• [0008]
    International Patent Publication No. WO 2004/046214, published Jun. 3, 2004, discloses a polyolefin adhesive comprising a polymer having a Dot T-Peel of 1 N or more on Kraft paper, an Mw of 10,000 to 100,000, a branching index (g′) of 0.95 or less measured at the Mz of the polymer and a heat of fusion of 1 to 70 J/g, wherein the polymer comprises 50 wt % or more of an alpha-olefin having 3 to 30 carbon atoms, and optionally up to 50 wt % of a comonomer selected from the group consisting of ethylene, butene, hexene, octene, decene, dodecene, pentene, heptene, nonene, 4-methyl-pentene-1,3-methyl pentene-1,3,5,5-trimethyl-hexene-1, and 5-ethyl-1-nonene, and up to 10 wt % of a diene. The polymer is preferably produced using a mixed catalyst system comprising a first transition metal compound capable of producing a crystalline poly-alpha-olefin, preferably isotactic or syndiotactic polypropylene, having a crystallinity of 20% or more, and a second transition metal compound capable of producing an amorphous poly-alpha-olefin, preferably atactic polypropylene, having a crystallinity of 5% or less.
  • [0009]
    There is a need, therefore, for coating compositions using low molecular weight polymers having low viscosity and a low melting point having excellent adhesion at low and high temperatures in combination with excellent mechanical strength.
  • SUMMARY
  • [0010]
    A method for forming a coated article is provided such method comprising the steps of:
  • [0011]
    (i) melting a composition comprising at least one polymer comprising 50 wt % propylene derived units, the polymer having:
      • a weight average molecular weight (Mw) of about 10,000 to about 100,000;
      • a percent crystallinity of about 5% to about 40%;
      • a melt index of about 30 dg/min or more; and
      • a melting point of about 40° C. to about 150° C.,
  • [0016]
    (ii) applying the melted composition to at least a portion of the article to be coated to form a coating having a first side adhering to the article and a second side substantially free of an additional substrate in which to adhere; and
  • [0017]
    (iii) cooling the article to form a coated article.
  • DETAILED DESCRIPTION
  • [0018]
    A detailed description will now be provided. Each of the appended claims defines a separate invention, which for infringement purposes is recognized as including equivalents to the various elements or limitations specified in the claims. Depending on the context, all references below to the “invention” may in some cases refer to certain specific embodiments only. In other cases it will be recognized that references to the “invention” will refer to subject matter recited in one or more, but not necessarily all, of the claims. Each of the inventions will now be described in greater detail below, including specific embodiments, versions and examples, but the inventions are not limited to these embodiments, versions or examples, which are included to enable a person having ordinary skill in the art to make and use the inventions, when the information in this patent is combined with available information and technology.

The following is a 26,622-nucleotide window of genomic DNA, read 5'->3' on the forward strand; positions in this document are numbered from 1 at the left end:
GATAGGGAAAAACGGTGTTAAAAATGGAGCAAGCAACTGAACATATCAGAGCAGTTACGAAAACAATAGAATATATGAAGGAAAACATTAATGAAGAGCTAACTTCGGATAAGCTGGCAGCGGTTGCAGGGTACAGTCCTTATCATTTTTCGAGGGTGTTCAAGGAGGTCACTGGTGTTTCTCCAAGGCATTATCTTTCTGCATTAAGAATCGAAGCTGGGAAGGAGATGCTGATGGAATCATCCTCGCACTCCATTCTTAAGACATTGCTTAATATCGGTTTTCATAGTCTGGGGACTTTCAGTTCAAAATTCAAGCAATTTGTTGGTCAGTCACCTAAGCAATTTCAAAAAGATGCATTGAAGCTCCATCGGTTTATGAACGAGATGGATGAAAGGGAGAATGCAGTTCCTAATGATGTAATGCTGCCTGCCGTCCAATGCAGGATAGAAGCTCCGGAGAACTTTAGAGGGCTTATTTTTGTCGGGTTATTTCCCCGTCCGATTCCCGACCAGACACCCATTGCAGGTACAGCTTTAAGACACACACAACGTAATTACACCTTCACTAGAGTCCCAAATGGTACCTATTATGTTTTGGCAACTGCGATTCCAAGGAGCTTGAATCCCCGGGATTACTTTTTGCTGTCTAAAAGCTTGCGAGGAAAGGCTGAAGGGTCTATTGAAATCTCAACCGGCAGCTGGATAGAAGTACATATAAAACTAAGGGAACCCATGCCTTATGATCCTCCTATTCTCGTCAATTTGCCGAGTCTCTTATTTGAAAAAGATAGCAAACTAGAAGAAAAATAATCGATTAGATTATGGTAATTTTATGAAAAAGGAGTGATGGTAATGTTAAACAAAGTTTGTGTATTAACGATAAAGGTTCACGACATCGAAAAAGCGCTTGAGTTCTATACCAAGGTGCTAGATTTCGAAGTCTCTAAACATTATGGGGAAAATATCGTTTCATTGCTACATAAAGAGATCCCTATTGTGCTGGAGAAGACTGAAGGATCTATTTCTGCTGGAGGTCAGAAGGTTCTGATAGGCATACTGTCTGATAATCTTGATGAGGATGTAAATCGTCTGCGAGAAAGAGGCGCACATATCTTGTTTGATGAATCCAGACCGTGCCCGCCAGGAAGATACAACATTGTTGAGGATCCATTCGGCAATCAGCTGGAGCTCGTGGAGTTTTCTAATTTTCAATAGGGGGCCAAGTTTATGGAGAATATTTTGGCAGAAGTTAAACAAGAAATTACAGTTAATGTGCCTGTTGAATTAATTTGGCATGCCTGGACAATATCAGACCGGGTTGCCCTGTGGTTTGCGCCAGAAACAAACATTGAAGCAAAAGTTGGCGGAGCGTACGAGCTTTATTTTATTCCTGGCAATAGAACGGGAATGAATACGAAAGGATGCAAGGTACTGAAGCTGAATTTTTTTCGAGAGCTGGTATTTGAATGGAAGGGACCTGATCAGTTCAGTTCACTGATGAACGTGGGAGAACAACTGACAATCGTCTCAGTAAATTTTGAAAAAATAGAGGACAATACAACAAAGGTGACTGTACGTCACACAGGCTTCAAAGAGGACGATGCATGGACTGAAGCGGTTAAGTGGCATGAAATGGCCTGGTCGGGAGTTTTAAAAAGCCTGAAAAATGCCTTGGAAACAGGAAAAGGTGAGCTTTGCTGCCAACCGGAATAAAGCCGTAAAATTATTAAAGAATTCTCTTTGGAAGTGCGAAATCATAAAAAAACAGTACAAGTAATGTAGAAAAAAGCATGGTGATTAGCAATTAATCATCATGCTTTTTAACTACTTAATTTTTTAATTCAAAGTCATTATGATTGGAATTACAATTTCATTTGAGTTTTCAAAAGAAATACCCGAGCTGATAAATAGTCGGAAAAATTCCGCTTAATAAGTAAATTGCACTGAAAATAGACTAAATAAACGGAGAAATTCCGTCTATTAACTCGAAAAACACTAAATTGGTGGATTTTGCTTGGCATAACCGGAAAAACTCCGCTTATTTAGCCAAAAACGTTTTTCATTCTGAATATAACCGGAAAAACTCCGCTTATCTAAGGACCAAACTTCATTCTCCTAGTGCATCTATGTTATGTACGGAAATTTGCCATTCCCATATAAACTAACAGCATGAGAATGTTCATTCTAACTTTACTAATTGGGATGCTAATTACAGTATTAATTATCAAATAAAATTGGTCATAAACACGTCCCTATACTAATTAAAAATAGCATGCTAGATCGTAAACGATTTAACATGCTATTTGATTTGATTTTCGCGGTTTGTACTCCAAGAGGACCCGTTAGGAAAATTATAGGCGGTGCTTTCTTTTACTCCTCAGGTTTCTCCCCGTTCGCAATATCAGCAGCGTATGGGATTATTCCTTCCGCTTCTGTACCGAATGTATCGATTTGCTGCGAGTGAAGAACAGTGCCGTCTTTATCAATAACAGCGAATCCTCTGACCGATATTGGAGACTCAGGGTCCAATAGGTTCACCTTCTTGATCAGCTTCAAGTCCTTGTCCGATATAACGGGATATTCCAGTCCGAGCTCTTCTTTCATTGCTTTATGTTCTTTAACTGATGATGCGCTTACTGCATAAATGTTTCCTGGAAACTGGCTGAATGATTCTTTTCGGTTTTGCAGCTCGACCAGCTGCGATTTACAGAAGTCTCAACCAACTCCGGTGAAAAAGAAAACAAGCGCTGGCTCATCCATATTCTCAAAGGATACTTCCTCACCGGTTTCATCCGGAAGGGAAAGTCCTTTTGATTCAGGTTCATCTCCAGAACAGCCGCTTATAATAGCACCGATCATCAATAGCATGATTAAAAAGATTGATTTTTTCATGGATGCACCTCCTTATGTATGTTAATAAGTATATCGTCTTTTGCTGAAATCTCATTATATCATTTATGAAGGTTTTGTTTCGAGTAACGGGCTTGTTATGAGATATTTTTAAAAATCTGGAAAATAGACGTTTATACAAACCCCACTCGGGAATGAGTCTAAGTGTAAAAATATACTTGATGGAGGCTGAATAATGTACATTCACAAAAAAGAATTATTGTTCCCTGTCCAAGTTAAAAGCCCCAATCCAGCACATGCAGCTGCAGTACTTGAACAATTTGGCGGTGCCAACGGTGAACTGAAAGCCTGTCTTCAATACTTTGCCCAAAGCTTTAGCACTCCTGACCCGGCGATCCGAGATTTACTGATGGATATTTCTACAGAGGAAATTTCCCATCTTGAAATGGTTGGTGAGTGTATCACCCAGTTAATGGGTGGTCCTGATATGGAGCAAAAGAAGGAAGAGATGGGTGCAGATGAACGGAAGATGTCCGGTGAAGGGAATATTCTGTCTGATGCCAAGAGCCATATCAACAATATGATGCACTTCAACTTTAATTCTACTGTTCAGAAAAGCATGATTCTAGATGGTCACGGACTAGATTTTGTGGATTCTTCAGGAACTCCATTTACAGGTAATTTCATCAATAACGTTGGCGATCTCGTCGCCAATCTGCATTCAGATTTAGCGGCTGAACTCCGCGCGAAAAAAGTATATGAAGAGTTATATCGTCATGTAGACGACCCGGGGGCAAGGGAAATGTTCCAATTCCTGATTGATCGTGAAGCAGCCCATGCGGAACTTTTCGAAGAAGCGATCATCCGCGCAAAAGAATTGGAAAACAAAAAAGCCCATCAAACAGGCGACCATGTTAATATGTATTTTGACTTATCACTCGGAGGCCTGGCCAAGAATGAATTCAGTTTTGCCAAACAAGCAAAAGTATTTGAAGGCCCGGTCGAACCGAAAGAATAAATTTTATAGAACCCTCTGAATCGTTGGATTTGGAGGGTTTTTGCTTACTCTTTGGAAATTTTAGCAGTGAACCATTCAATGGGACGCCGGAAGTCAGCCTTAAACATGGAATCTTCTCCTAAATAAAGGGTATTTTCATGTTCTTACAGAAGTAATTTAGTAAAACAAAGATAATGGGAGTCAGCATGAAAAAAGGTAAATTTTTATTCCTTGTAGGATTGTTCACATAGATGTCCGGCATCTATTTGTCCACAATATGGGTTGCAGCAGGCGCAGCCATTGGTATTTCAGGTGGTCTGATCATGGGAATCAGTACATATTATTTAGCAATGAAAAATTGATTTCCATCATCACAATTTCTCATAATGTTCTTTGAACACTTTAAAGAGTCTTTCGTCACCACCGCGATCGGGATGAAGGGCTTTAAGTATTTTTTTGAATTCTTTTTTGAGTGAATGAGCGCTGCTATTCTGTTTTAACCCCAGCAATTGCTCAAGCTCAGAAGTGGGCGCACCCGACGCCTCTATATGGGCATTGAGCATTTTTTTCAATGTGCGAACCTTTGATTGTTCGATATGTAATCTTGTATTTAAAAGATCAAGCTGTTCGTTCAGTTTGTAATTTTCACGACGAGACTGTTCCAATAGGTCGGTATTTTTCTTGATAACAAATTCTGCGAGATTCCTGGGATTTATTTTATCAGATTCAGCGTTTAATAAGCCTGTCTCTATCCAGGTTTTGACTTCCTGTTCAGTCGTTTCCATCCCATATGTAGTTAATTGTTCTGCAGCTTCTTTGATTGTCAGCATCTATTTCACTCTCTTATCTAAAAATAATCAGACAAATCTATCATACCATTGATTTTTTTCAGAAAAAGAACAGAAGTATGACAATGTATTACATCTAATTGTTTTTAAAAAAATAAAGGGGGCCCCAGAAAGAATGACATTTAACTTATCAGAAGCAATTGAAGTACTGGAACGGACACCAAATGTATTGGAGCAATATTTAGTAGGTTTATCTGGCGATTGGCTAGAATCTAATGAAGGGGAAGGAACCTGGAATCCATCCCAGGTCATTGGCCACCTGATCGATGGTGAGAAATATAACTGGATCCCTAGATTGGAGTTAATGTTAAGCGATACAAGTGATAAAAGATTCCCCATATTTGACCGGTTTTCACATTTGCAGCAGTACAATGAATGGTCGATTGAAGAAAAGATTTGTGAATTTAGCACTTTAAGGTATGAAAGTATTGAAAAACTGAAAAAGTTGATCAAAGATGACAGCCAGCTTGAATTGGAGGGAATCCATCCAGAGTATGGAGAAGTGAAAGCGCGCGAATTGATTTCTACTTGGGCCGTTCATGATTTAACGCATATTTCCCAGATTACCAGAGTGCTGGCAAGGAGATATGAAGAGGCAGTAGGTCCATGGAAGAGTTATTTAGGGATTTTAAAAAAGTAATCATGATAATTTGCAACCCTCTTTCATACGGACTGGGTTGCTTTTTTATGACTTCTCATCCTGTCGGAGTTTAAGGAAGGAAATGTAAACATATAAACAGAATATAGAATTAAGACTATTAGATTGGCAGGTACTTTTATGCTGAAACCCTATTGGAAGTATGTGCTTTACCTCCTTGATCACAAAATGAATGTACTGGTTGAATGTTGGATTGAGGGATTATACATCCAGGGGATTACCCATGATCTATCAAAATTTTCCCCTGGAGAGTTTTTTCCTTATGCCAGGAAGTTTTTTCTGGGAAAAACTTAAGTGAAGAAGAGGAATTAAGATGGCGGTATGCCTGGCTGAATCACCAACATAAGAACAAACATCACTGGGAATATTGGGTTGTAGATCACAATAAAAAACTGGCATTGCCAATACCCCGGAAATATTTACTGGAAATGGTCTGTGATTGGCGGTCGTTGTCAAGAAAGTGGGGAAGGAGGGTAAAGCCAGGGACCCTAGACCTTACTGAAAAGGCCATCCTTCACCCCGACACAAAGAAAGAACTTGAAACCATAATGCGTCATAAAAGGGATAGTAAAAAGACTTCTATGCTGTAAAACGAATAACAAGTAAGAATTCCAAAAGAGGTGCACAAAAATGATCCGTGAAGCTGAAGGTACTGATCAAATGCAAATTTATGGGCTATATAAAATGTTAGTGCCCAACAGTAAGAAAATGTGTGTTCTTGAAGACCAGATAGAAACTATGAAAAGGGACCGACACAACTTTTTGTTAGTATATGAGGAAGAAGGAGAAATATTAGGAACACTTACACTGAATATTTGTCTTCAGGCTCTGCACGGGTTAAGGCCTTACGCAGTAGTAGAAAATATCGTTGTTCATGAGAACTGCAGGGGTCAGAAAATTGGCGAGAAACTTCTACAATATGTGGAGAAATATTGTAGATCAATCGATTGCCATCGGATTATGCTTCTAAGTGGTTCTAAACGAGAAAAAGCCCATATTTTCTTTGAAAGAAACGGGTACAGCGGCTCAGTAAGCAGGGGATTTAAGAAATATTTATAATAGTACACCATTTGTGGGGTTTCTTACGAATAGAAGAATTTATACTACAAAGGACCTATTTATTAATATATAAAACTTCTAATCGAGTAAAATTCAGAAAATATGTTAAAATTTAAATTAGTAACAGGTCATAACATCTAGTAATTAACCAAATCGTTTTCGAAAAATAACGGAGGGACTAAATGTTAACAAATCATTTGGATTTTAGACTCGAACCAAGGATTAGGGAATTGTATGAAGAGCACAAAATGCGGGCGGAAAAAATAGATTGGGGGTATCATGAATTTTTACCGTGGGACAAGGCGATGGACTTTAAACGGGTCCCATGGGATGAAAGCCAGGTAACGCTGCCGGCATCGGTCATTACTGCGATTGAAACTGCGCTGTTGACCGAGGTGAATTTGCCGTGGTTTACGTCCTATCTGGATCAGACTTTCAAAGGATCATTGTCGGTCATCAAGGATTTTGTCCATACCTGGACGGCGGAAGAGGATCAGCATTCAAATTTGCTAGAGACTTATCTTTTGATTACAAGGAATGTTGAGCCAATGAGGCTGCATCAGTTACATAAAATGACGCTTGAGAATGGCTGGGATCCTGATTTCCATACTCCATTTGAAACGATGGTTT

• [0019]
    The adhesive compositions of the invention are composed of polyolefin polymer compositions, which include propylene polymers. Propylene-based polymers are polymers comprised of a majority of propylene monomers on a molar basis. As used herein, “polypropylene”, “polypropylene polymer(s)”, or “propylene polymer(s)” mean (i) homopolymers, copolymers, terpolymers, higher order copolymers, or interpolymers comprised of a majority of propylene monomers on a molar basis or (ii) combinations thereof.
  • [0020]
    As used herein, the term “homopolymer” means polymers resulting from the polymerization of a single monomer, i.e., a polymer consisting essentially of a single type of repeating unit.
  • [0021]
    The coating composition described herein comprises at least one polymer. Preferably, the coating composition comprises at least about 50 wt %, about 60 wt %, about 70 wt %, about 80 wt %, and about 90 wt % of the at least one polymer. The polymer can be a propylene homopolymer or a propylene copolymer having at least 50 wt % propylene derived units and one or more other olefins. For example, the propylene polymer can contain about 58 wt %, about 60 wt %, about 65 wt %, about 70 wt %, about 75 wt %, about 80 wt %, about 85 wt %, about 90 wt %, about 92 wt %, about 94 wt %, about 95 wt %, about 96 wt %, about 97 wt %, about 98 wt %, or about 99 wt % of propylene derived units with the balance being ethylene or one or more C4 to C10 alpha-olefins. In one or more embodiments, the propylene polymer can include about 1 wt % to about 30 wt %, about 2 wt % to about 30 wt %, about 2 wt % to about 15 wt %, about 2 wt % to about 12 wt %, about 2 wt % to about 10 wt %, about 5 wt % to about 15 wt %, about 5 wt % to about 12 wt %, or about 5 wt % to about 12 wt % of units derived from ethylene or at least one C4 to C10 alpha-olefin. In a preferred embodiment, the propylene polymer contains about 85 wt % to about 95 wt % of propylene-derived units and about 5 wt % to about 15 wt % of units derived from ethylene or at least one C4 to C10 alpha-olefin. In one or more embodiments above or elsewhere herein, the propylene polymer is a copolymer of propylene and hexene.
  • Molecular Weight Distribution (MWD)
  • [0022]